As a result of the commercial snubbing of grind core, many fans and bands have begun to associate it as an independent, do-it-yourself style of music. Much of the recordings and merchandise bands sell are paid for and made themselves. This association with the genre, however, only reinforces the disconnect between grind core and commercial success, similar to how hipsters complain about popularity.  Magrudergrind, a grind core band established in 2002, suffered from within the grind community for their deal with Scion to produce Crusher, a 10” EP, and distribute it to fans for free in late 2010.  Many people were upset by this connection, including J. Russell of Agoraphobic Nosebleed (a grind band), who publicly and profanely berated Magrudergrind’s decision to work with Scion.  Justin Foley, of The Austerity Program (not a grind band), is one of many musicians that argued against the Magrudergrind/Scion team-up:

That said, this Scion record stuff is gross and I think Magrudergrind is dead wrong for doing it. [ …] I am keenly aware that there’s an economic aspect to participating in this community (playing shows, releasing recordings, sharing merchandise). But this economic aspect is a means to an end, and so shouldn’t involve associations [such as with Scion] which are unnecessary. I‘m not interested in encouraging the participation of others who do not have the same primary motivation that I have – enjoyment of music and respect for the people involved in making and sharing it.

Many musicians believe that Scion, a part of the Toyota Company, was essentially using modern, “hip” bands as a way to garner support for their automobiles, intended for the young, “hip” fans of these bands. However, Scion has essentially created its own record label through this process, Scion A/V, which releases music for free for fans to enjoy. Unlike downloading music, this is intended to be free—therefore, it is not a theft and isn’t robbing the musicians of profit, because they agree to the free release while possibly not seeing any profits from Scion. Not only does this show the band’s commitment to the music, but it also lends Scion a positive reading. Even though they aren’t guaranteed immediate profit (or really any profit at all) from doing these projects, they are willing to produce and pay the bill for the album and promotional events, thus allowing the artists to spread their sound to a larger audience.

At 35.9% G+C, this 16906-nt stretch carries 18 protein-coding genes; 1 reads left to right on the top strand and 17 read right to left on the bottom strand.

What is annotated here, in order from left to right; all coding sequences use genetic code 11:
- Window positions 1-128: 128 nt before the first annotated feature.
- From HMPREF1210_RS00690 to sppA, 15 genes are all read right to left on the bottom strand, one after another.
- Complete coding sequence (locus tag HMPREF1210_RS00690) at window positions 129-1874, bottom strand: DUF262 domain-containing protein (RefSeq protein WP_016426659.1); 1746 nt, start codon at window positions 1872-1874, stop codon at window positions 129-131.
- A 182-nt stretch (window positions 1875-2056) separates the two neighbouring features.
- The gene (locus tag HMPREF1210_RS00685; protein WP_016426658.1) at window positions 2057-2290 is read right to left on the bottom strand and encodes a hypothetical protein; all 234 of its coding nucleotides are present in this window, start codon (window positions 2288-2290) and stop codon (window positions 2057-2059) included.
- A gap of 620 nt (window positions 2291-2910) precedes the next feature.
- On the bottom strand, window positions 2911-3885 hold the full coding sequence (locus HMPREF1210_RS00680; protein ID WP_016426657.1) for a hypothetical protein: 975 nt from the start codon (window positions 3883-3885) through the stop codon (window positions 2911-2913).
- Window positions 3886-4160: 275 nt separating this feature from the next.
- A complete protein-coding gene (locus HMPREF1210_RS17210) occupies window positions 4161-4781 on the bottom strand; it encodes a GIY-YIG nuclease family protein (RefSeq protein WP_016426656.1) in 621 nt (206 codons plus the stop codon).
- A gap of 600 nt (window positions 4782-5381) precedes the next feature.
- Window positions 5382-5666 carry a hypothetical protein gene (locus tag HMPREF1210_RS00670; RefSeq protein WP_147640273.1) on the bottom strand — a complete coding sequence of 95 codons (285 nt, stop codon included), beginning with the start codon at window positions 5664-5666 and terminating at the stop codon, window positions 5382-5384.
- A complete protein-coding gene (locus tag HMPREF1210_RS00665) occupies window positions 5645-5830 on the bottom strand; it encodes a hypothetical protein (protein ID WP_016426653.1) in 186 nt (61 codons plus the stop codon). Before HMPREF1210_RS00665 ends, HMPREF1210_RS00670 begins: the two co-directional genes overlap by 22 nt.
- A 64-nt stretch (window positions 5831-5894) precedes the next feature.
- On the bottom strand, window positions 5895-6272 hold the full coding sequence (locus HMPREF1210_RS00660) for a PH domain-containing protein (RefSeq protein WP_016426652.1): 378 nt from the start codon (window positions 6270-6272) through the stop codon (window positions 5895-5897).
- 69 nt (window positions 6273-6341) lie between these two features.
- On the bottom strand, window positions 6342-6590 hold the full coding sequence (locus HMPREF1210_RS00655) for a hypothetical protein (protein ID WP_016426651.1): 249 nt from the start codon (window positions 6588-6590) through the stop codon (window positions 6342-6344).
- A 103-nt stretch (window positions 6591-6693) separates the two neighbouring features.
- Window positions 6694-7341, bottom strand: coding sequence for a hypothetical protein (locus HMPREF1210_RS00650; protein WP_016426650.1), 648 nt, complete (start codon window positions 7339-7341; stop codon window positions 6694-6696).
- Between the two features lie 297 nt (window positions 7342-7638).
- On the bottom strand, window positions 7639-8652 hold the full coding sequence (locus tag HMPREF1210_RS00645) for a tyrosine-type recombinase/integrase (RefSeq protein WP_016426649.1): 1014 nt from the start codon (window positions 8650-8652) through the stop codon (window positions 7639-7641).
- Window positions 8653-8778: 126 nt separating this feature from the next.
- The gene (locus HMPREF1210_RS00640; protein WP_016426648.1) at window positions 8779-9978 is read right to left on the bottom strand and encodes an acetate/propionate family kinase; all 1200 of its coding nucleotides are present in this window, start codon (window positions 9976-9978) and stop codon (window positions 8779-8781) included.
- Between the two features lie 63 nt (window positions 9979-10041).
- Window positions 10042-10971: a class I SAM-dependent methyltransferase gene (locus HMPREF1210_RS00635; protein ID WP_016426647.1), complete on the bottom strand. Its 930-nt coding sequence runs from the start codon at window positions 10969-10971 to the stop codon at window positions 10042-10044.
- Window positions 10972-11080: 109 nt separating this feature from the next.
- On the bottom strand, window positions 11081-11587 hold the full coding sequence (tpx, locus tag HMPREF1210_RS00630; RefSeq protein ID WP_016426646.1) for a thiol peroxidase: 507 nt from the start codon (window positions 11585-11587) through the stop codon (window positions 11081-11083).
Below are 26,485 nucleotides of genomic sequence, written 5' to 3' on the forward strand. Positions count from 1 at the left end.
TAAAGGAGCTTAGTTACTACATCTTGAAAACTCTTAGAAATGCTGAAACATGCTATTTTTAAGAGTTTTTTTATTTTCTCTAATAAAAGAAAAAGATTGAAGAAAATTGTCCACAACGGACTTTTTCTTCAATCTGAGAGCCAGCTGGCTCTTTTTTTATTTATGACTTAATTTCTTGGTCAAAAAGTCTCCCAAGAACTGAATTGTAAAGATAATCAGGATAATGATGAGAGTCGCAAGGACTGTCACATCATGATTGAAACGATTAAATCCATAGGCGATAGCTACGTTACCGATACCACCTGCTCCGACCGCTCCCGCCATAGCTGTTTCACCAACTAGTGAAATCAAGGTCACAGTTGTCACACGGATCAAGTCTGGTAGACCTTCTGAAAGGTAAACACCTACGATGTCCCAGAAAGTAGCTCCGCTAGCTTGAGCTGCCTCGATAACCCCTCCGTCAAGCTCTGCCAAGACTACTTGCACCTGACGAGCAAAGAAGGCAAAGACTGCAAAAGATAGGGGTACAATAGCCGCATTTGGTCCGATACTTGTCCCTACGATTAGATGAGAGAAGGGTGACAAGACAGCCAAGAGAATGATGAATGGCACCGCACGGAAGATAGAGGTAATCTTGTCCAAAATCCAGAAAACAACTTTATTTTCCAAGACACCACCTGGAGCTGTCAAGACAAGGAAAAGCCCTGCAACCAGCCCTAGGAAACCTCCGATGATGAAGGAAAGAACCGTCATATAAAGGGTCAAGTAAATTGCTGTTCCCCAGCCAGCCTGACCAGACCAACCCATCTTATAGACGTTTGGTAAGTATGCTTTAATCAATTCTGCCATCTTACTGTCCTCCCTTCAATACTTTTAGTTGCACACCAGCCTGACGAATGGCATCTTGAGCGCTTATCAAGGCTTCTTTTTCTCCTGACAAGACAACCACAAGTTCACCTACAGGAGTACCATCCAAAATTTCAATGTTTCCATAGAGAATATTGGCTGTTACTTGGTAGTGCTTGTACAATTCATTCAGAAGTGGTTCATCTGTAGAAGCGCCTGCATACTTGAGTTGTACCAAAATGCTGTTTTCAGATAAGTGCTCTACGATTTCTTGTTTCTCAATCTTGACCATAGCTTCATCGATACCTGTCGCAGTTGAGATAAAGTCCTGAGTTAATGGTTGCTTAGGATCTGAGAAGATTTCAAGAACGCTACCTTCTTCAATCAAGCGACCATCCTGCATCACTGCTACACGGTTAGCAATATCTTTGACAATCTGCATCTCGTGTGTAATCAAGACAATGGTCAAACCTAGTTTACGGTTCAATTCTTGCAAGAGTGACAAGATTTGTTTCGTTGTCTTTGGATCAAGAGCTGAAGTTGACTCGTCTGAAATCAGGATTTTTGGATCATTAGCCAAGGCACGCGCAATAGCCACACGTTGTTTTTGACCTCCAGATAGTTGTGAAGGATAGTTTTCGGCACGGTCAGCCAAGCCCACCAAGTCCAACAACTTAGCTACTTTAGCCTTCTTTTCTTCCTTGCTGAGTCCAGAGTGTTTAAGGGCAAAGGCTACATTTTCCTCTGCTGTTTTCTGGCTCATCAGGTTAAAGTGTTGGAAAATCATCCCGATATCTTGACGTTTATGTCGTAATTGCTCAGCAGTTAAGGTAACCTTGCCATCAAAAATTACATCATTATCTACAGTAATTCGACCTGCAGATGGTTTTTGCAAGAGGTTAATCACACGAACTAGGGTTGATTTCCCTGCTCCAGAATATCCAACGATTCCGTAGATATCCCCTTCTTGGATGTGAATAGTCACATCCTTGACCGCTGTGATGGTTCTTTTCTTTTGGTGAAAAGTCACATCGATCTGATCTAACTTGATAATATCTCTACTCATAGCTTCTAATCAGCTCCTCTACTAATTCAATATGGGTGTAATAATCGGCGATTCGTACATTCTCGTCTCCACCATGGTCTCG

While Foley also notes the financial burden on musicians, he doesn’t understand the benefits of relieving musicians of this weight and how it could ultimately benefits old fans while creating a larger fan base and as a result, ultimately benefitting the band’s goal of enjoyable music. This sort of situation allows bands financial freedom to create the best album they can, which is something every fan should want, especially in a commercially unacceptable genre such as grind core. A band that truly loves music would never allow this sort of assistance become permanent support.  It is just a bit of help that allows them to focus on the music, which should always be a true fan’s priority, along with sharing any and all music with those who will want to listen, despite the radio’s prejudices.  Although it may be argued that the Scion deal boosted sales of other Magrudergrind items or Scion’s automobiles through the shared association, this sort of deal ultimately allows bands to rebel from the bland radio system, where every song sounds the same and very little ever changes while supporting music and their fans by sharing it free of cost.